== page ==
Once, in Israel, for example, we filmed some stuff and set the language to be Dutch and screened it in the Netherlands and people afterwards said it was a very Dutch movie. Language makes you blind, a bit.
It does the work for you? I wonder if this is quite a beautiful thing.
In your films, is there a love for making things you can’t see or get to?
KC: Sometimes there’s too much information but in a very delicate way, I really like it when that happens. I saw it once in Tarantino’s Kill Bill 1. There are little shots but you see how much attention there is in each one. There is a moment in my film ‘Four Seasons’  where a girl climbs the stairs while I was filming, holding sparklers and also a little disco ball right under the camera and my friend, she’s a sculptor, she helped me hold a snow machine in place. In the reflection of one of the Christmas tree balls that was in the room, you could see the snow machine that we were holding, but because I had bought the cheapest disco lights, I couldn’t turn them off so you can see them also flashing in the Christmas tree with the snow foam, which I love. I try to erase myself in the works to make them feel as though they are not mine, until it will look like someone else’s.
You have a few flat works called ‘Pattern of Violence’, which as a title, like a pattern, repeats. Does the title have anything to do with language, in that it makes things, and structures things in such a defining way?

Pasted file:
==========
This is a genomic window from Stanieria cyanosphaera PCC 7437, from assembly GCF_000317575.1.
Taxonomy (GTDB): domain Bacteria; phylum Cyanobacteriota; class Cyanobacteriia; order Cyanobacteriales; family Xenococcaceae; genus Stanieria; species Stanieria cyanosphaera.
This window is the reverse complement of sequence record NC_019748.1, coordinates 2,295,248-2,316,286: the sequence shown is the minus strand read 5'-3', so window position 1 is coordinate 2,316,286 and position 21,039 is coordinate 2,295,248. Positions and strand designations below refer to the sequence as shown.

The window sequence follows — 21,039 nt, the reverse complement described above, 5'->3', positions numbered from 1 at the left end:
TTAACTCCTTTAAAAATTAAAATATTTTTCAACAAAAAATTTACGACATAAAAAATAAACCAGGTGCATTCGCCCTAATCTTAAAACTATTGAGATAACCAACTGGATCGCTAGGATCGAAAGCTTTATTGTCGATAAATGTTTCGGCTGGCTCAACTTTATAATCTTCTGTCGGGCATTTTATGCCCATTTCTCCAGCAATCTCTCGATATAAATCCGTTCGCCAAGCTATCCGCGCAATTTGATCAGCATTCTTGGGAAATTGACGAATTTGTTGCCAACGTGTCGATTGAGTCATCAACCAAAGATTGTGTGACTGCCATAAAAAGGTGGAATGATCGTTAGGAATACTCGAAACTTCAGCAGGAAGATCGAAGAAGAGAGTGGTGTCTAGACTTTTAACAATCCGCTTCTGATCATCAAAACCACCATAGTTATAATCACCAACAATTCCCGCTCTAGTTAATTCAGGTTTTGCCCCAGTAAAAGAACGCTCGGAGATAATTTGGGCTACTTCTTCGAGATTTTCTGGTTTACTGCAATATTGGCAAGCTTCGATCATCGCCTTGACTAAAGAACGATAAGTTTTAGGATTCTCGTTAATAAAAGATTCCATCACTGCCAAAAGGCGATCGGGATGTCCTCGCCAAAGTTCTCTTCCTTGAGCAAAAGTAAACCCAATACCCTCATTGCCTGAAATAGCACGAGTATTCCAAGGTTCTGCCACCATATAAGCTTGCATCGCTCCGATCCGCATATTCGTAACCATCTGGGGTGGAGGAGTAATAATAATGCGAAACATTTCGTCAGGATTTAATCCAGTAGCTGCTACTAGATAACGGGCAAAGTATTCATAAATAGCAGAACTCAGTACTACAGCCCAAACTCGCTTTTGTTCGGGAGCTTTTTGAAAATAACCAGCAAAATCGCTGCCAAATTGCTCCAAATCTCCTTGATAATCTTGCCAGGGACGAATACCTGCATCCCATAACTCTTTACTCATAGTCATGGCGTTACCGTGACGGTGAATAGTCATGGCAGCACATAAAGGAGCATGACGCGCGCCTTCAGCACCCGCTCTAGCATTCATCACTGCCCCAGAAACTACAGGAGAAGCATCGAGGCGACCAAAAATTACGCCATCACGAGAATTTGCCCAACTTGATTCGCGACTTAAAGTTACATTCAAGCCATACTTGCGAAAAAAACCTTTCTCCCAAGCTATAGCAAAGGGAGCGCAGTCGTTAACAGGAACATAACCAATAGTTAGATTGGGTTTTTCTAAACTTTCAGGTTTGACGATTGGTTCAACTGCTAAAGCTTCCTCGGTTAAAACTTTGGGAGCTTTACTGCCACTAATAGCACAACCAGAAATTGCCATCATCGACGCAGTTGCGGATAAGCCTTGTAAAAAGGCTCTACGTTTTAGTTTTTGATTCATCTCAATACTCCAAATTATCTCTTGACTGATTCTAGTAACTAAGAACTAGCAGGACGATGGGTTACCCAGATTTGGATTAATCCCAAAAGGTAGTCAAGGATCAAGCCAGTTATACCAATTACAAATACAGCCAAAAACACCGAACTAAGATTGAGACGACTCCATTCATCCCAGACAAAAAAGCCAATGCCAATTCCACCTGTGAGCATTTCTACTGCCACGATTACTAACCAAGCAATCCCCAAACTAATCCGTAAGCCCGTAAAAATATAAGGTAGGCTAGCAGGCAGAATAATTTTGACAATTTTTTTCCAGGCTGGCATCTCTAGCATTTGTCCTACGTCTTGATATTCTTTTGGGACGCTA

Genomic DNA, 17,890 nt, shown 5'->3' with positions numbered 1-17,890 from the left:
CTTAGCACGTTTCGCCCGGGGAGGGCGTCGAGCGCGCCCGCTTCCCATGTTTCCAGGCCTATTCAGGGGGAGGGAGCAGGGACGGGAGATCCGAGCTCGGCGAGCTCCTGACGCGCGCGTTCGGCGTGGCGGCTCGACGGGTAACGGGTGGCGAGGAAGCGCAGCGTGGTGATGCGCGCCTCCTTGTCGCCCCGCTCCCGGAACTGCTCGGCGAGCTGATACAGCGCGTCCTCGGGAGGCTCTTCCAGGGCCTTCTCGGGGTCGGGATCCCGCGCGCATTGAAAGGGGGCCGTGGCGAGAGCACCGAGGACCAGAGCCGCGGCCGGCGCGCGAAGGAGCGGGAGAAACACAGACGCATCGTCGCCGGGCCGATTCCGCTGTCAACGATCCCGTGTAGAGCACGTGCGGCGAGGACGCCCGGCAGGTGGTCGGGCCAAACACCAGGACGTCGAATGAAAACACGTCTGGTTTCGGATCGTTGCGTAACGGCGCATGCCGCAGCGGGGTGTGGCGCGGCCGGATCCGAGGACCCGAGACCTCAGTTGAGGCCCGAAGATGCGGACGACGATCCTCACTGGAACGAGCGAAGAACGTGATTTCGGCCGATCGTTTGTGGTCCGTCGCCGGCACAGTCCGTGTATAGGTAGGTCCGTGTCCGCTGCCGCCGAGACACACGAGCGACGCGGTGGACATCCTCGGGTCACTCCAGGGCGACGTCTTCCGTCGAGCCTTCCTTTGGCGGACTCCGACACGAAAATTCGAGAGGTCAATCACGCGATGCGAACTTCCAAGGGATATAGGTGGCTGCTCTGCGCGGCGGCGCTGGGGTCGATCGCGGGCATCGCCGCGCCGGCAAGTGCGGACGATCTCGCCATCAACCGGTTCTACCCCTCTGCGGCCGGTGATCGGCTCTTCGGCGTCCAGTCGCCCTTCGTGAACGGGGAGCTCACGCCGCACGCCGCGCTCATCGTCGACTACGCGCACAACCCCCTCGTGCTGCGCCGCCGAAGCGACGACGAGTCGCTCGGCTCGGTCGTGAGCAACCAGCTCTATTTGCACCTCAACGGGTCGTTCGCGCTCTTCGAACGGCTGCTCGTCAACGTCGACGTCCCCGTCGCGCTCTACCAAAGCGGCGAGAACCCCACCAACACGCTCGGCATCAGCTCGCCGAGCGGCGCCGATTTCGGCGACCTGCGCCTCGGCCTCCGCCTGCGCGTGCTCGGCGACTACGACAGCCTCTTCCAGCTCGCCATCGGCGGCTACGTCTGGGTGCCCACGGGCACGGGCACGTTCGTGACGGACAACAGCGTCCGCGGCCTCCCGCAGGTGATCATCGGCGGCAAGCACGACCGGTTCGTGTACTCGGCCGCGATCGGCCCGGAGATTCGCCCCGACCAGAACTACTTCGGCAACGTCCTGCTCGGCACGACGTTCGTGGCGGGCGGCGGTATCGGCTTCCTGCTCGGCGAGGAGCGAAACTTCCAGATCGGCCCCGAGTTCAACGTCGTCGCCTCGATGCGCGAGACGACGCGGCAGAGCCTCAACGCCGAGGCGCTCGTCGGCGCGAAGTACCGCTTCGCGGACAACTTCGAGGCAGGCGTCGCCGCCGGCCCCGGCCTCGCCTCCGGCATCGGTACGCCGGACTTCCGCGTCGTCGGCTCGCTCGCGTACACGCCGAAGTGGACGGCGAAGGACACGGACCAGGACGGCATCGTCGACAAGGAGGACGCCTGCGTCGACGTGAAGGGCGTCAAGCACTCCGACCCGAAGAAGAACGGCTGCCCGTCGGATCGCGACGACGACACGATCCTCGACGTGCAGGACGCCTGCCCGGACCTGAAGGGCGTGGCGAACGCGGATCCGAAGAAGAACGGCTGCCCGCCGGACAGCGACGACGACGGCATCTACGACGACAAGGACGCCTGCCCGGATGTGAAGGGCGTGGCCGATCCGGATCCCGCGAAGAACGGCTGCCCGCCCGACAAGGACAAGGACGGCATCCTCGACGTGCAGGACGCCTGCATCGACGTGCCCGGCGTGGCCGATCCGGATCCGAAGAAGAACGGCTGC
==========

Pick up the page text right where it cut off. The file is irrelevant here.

KC: No, it was just related to the drawings. I wonder if I copied it as a phrase from somewhere or someone. Probably. But I did the drawings and it was just an attitude I had towards them. Two guys are shooting each other and it forms a pattern, it was quite simple. Now I don’t think I could do it —this pattern of violence: I don’t think I have the brain for the violence… Mmm, now you’ve made me want to do it again sometime soon…
Make a new one?
KC: Yes! Once you have a pattern, you just need to fill the inside, you know? I’m now trying to find an easy way to make drawings quickly. I saw a thing where you can order online tattoos and I thought, ‘Yes, I can just transfer drawings onto paper’.
It’s nice because once you use one, it’s gone. So it’s different to a print or some other method that allows you to do a repeat pattern. It’s more like a bee’s sting as opposed to a wasp’s. Each one is its own one.
KC: [laughs] Yeah, I had these kinds of fake tattoos and I put it on myself first. It was supposed to be for the Russian movie I’m making for Graz but it was too stressful…